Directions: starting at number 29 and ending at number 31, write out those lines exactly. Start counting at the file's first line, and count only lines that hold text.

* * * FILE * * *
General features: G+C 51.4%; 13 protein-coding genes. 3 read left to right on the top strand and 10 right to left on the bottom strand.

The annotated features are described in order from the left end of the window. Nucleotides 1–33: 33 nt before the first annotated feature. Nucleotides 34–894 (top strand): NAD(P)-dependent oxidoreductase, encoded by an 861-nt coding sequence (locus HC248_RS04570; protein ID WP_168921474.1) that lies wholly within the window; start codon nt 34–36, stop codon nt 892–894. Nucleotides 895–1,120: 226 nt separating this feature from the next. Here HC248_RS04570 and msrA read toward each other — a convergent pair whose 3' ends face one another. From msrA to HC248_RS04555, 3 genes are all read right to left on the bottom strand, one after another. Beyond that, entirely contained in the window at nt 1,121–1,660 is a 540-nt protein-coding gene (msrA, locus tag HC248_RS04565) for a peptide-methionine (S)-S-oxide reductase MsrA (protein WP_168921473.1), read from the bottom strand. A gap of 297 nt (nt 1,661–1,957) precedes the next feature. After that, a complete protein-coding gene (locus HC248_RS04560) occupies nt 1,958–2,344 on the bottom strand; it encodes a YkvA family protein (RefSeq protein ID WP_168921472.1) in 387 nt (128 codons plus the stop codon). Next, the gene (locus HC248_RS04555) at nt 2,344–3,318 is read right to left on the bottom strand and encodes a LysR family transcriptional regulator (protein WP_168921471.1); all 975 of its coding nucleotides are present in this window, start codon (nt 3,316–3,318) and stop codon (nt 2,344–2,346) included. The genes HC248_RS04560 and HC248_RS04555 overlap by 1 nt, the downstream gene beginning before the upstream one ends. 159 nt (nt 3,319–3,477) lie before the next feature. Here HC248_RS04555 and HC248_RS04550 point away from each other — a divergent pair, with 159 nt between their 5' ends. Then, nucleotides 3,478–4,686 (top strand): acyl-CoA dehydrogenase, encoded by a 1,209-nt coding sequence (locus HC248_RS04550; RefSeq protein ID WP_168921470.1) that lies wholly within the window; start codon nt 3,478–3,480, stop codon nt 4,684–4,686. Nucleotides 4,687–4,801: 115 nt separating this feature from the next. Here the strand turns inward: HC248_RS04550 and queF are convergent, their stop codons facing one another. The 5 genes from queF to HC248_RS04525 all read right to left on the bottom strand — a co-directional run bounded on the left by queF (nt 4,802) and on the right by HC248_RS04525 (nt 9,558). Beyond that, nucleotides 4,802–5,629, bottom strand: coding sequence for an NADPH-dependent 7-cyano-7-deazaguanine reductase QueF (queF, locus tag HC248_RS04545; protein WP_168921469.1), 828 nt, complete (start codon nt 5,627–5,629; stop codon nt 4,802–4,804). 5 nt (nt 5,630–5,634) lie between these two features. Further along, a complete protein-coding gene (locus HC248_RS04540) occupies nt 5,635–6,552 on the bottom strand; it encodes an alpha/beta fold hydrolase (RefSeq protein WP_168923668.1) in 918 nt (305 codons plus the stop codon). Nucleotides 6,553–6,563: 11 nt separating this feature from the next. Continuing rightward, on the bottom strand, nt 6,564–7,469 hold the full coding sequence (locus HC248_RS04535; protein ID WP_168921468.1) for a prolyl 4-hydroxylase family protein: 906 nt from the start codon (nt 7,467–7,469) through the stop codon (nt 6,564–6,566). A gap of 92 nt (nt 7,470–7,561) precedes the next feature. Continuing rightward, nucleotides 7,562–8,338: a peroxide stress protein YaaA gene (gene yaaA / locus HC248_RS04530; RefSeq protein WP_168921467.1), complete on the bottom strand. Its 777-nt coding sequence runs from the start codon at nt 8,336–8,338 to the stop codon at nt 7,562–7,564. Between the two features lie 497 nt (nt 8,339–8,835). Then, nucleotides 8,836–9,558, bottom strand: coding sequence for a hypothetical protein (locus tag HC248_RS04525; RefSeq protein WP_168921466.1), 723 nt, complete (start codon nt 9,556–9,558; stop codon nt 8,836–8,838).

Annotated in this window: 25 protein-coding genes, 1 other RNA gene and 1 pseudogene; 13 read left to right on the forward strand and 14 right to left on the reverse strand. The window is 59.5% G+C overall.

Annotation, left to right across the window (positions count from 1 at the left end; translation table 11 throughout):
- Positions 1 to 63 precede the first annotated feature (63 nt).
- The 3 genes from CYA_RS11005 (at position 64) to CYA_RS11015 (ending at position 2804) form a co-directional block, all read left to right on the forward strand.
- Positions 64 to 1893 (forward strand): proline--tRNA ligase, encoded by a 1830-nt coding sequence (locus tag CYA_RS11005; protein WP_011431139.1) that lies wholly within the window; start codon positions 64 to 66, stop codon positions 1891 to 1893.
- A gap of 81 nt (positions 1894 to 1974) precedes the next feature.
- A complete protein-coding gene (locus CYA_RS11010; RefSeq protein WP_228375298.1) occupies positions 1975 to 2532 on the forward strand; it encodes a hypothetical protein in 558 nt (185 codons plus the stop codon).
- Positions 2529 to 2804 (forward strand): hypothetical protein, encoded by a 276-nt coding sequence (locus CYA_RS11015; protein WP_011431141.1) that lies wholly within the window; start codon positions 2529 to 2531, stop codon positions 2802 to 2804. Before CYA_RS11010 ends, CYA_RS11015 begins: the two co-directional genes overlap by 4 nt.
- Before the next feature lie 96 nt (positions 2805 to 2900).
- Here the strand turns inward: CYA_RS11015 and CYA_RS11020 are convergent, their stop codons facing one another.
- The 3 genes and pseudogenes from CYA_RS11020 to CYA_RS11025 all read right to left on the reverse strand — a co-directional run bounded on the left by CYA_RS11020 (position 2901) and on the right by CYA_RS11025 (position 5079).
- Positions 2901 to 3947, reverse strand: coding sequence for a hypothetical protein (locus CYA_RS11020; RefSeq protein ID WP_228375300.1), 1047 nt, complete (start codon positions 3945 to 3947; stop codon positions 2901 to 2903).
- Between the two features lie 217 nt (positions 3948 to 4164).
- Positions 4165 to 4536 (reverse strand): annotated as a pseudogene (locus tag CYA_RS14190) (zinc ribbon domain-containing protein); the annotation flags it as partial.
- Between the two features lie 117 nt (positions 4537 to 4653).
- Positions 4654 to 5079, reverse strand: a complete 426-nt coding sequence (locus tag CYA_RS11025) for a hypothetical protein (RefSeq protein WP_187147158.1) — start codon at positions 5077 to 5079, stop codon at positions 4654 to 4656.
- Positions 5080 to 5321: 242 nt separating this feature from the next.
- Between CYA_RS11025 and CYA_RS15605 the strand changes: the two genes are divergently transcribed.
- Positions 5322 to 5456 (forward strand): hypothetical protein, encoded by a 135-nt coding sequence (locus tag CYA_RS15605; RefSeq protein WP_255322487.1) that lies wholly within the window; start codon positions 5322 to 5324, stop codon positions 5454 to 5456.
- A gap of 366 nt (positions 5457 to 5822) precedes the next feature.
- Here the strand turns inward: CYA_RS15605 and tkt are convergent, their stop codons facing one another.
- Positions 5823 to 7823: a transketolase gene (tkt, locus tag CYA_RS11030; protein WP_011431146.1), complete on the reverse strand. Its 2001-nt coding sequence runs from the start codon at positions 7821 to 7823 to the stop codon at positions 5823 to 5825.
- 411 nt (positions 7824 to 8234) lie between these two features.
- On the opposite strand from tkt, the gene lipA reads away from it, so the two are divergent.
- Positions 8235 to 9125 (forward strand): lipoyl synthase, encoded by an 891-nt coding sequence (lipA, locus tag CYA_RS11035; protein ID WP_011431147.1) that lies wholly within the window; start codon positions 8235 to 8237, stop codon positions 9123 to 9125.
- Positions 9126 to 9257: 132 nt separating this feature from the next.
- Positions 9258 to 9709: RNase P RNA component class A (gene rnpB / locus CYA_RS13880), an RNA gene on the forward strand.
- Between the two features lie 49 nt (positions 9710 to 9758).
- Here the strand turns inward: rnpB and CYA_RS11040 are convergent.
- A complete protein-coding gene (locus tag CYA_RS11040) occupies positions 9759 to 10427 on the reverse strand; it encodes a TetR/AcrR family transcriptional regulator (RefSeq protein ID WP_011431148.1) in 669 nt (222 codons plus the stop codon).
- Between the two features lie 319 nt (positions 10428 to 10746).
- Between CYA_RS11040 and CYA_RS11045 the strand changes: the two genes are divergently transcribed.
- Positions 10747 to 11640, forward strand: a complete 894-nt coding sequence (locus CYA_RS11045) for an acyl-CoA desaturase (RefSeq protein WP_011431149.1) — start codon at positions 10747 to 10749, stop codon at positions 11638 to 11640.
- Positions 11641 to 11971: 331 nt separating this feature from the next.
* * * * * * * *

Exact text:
- Positions 9258 to 9709: RNase P RNA component class A (gene rnpB / locus CYA_RS13880), an RNA gene on the forward strand.
- Between the two features lie 49 nt (positions 9710 to 9758).
- Here the strand turns inward: rnpB and CYA_RS11040 are convergent.